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2018 Babolat Pure Drive Tour Tennis Racquet Review

Racquet Specs

  • Head Size: 100 sq. in. MP
  • Length: 27 inches
  • Weight: Strung — 11.6 oz Unstrung — 11.1 oz
  • Tension: 50-59 Pounds
  • Balance: 9 Pts Head Light
  • Beam Width: 23/26/23mm
  • Composition: Graphite
  • Flex: 70
  • Grip Type: Babolat Syntec Pro
  • Power Level: Low
  • String Pattern: 16 Mains / 19 Crosses
  • Shared Holes: None
  • Main Skip: 7T, 7H, 10T, 10H
  • Swing Speed: Fast, Long Swing
  • Swing Weight: 320

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After renaming the Pure Drive Roddick to the Pure Drive Tour in 2015, Babolat forges ahead this year with the second model to bear the Tour designation. While Babolat retained the traditional specs, they did include some key technology updates. FSI Power widens the string spacing and uses diamond shaped grommets to enhance the power and spin off the string bed. The long running Cortex system is now integrated inside the handle of the frame. An elastic rubber called SMAC has been added for better dampening and a softer feel and the system is now known as Cortex Pure Feel. I took the court to see how this heavy hitting version of one of Babolat’s most popular frames would measure up.

 

Groundstrokes
Heavy groundstrokes were easy to come by with the Pure Drive Tour. With the mass increased to 11.7oz strung, I found it easy to generate heavy shots from both wings. Surprisingly, I found this model a little more sluggish than the Tour + and it took me longer to get my timing and bring the racquet through contact on time consistently. Once in rhythm and using relaxed mechanics, I was able to use the heft of the frame to drive the ball deep into the court and control rallies. The updates FSI Power offered incredible power but I felt it came at the expense of control compared to previous models. The ball launched at a higher angle off the string bed and if I was too casual or hit too flat, I struggled to rein in the powerful nature of this racquet. Thankfully there was plenty of spin on tap to help bring the ball back down inside the lines. When focused on brushing up through the ball, I found it easy to create impressive spin and play with the safe margins needed to get myself back into points. Stability was also a high point for the Pure Drive Tour as it was able to soak up big shots and send them right back with interest. This frame was definitely not as precise as Babolat’s Strike line but the sheer force and ability to create a winner at any point made up for its occasional misfires.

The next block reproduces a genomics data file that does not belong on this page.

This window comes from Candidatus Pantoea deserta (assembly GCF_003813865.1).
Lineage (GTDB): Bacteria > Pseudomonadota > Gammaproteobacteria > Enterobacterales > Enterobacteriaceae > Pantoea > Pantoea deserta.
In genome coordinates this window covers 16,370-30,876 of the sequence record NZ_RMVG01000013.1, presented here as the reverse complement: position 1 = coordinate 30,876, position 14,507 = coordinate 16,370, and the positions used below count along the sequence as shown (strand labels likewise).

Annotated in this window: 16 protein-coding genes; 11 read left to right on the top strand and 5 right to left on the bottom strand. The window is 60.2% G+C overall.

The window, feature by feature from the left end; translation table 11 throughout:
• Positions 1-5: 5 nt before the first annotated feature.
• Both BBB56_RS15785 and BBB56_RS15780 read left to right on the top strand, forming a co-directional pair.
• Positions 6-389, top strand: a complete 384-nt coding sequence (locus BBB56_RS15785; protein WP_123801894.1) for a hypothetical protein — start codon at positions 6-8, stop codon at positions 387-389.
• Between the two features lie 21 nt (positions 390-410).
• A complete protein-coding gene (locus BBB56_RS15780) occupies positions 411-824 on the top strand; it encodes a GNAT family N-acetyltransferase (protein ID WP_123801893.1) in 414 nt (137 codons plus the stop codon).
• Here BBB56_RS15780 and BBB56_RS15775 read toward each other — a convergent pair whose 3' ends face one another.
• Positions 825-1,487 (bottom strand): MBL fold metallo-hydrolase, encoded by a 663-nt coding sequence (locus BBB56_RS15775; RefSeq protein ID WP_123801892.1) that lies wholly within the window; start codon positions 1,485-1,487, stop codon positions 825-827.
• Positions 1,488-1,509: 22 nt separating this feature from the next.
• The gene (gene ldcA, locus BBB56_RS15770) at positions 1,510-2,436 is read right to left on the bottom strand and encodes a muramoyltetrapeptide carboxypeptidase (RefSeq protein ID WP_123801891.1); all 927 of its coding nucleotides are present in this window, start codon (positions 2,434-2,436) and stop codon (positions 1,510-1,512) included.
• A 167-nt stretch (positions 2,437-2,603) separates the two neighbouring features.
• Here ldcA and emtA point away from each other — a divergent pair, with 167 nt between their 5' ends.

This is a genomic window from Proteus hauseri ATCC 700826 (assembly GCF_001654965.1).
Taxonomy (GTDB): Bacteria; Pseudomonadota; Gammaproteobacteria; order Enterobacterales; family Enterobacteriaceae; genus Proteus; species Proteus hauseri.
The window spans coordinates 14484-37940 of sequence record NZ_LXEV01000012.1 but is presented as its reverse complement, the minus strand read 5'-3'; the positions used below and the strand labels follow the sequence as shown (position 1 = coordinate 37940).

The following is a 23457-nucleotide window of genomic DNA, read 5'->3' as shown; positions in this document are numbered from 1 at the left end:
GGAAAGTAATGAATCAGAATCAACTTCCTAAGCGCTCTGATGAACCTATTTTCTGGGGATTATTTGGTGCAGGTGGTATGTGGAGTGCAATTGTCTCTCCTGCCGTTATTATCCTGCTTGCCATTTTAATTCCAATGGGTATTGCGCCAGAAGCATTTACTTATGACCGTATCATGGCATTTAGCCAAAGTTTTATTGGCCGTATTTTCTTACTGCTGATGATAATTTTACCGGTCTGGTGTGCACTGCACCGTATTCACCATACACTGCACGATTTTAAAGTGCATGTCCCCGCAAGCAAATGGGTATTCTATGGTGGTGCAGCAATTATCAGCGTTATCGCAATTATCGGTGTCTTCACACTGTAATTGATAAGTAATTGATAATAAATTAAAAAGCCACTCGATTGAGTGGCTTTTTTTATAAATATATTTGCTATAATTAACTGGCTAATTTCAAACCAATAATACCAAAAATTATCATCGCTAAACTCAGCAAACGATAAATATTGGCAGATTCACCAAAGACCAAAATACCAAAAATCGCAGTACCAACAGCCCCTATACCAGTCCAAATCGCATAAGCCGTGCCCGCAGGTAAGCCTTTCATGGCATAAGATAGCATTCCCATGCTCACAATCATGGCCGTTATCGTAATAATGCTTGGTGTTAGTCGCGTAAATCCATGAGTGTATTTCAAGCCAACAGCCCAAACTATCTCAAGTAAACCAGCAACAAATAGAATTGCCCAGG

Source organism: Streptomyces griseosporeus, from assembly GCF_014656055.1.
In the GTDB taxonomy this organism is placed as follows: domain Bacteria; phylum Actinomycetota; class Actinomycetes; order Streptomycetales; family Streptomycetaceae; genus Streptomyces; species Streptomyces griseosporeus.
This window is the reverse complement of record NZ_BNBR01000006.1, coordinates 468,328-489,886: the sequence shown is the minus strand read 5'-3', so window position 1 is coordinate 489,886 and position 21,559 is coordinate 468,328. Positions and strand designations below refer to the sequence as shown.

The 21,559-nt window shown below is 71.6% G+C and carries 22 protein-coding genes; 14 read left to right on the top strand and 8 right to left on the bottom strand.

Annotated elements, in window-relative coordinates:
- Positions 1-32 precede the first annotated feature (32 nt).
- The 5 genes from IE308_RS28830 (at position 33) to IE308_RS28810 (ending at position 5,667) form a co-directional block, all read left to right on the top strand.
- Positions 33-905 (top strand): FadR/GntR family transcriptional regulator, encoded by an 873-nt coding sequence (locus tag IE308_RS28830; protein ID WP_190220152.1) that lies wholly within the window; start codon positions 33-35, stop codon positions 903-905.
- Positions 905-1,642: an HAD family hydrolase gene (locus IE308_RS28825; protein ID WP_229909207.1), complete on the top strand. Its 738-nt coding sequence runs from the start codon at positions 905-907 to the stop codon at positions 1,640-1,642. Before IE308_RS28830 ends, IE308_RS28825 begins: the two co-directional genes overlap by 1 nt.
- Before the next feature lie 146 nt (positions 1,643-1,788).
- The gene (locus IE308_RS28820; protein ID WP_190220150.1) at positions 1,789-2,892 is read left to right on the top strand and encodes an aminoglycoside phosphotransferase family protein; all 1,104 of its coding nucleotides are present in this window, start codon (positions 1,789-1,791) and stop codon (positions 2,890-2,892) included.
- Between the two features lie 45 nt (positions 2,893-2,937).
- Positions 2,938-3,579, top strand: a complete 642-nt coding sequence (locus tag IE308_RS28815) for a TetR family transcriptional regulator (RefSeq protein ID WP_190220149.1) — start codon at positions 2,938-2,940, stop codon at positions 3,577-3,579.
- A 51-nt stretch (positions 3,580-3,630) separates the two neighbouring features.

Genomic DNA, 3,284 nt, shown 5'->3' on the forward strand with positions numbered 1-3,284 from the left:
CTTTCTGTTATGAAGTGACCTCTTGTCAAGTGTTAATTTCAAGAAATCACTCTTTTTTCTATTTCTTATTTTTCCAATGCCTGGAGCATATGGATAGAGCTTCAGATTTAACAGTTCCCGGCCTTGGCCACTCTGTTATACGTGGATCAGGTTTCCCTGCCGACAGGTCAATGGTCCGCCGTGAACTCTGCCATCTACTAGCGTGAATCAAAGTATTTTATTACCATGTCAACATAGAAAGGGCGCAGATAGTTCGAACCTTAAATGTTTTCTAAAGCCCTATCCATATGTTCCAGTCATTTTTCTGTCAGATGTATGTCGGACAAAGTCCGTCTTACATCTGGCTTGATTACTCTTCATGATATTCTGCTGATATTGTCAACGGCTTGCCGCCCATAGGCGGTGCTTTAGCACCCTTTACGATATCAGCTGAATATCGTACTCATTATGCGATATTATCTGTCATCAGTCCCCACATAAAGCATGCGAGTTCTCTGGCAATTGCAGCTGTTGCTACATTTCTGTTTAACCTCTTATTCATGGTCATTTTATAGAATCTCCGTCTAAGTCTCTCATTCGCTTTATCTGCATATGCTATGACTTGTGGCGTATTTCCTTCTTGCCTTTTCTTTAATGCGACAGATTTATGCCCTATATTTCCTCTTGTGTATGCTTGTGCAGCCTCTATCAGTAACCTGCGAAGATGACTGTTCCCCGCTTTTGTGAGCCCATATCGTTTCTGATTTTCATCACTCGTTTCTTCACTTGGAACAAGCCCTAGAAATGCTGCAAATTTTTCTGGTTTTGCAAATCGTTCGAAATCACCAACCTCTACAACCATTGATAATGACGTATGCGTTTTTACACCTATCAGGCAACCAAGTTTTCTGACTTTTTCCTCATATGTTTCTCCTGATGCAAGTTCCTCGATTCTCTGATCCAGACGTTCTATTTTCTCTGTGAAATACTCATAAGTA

Volleys & Serves
Volleys stood no chance with the Pure Drive Tour at the net. I enjoyed the way the extra weight made it easy to finish volley exchanges with authority. The somewhat sluggish feel reared its head again at net but I felt that I could reasonably keep pace in most rapid fire exchanges. The more compact stroke of a volley made control and accuracy better up at the net. I found I could push volleys into the corners and rarely felt like I floated a ball too much. The more stable response of the Tour model also gave me more confidence on touch volleys as the added weight did a better job of bleeding pace off the ball and dropping it over the net.

 

The Pure Drive Tour offered outstanding serving options. The higher weight produced excellent pace on my first serve and made the ball move through the court quickly. I started out over-swinging and sending flat serves too long but once I focused on letting the racquet’s weight do the talking, I started to assert control of the point on my first serve. The improved spin production of FSI power was also noticeable on kick and slice serves. My kick leaped off the court and got out of returners’ strike zones quickly. My slice serve stayed low and was extremely effective on the ad side of the court as a tool for opening up court space. I was I found enough control to vary the location of all my serves, keeping opponents off balance and guessing at what I was going to throw at them next.

 

Feel/Comfort
Players who love the firm, crisp response of the Pure Drive may be in for an adjustment with the new model. The frame had a noticeably more muted feel on contact. The SMAC material absorbed a lot of vibration and provided a softer, cleaner response in my opinion. I felt there was still a good amount of connection to the ball; Babolat had simply smoothed out the sharp edges when it came to feel. There was still no denying the firm construction of the frame. With so many manufacturers using visco-elastic rubbers for dampening now, it’s important to remember that those do not change the inherent stiffness of the frame in question. The Pure Drive Tour played with clean response across the string bed but sensitive players should still be mindful of the string type and tension they use in order to ensure the racquet plays comfortable over the course of an entire match.

 

Overall
Technically sound, physically strong players will benefit the most from the new Pure Drive Tour. Its higher weight rewards produces outstanding power off the ground and supreme stability for big hitting. The improved levels of spin and feel make it dangerous in the hands of any play style. The updated Pure Drive Tour continues to offer a truly unique but totally Babolat blend of power, spin and playability that will put a smile on the face of a wide variety of players.

 

About the Reviewer: Matt Locke currently serves as the Junior Programs & Development Coordinator for USTA-Idaho and is an active USTA League and Tournament player.

 


 

 

 


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